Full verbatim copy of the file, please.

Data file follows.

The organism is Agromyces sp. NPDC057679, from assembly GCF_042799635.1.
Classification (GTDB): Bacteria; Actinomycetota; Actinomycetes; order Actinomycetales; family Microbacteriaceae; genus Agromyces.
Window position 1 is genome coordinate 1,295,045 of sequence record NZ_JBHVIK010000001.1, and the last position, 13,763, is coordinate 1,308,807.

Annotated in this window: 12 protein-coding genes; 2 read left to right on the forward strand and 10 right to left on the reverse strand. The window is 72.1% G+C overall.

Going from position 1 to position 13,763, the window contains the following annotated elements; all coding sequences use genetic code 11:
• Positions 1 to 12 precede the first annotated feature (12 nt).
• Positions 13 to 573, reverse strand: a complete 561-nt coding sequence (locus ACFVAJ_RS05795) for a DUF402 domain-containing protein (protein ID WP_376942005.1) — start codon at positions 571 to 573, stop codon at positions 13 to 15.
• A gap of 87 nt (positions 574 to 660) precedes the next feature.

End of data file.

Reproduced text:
The organism is Agromyces sp. NPDC057679, from assembly GCF_042799635.1.
Classification (GTDB): Bacteria; Actinomycetota; Actinomycetes; order Actinomycetales; family Microbacteriaceae; genus Agromyces.
Window position 1 is genome coordinate 1,295,045 of sequence record NZ_JBHVIK010000001.1, and the last position, 13,763, is coordinate 1,308,807.

Annotated in this window: 12 protein-coding genes; 2 read left to right on the forward strand and 10 right to left on the reverse strand. The window is 72.1% G+C overall.

Going from position 1 to position 13,763, the window contains the following annotated elements; all coding sequences use genetic code 11:
• Positions 1 to 12 precede the first annotated feature (12 nt).
• Positions 13 to 573, reverse strand: a complete 561-nt coding sequence (locus ACFVAJ_RS05795) for a DUF402 domain-containing protein (protein ID WP_376942005.1) — start codon at positions 571 to 573, stop codon at positions 13 to 15.
• A gap of 87 nt (positions 574 to 660) precedes the next feature.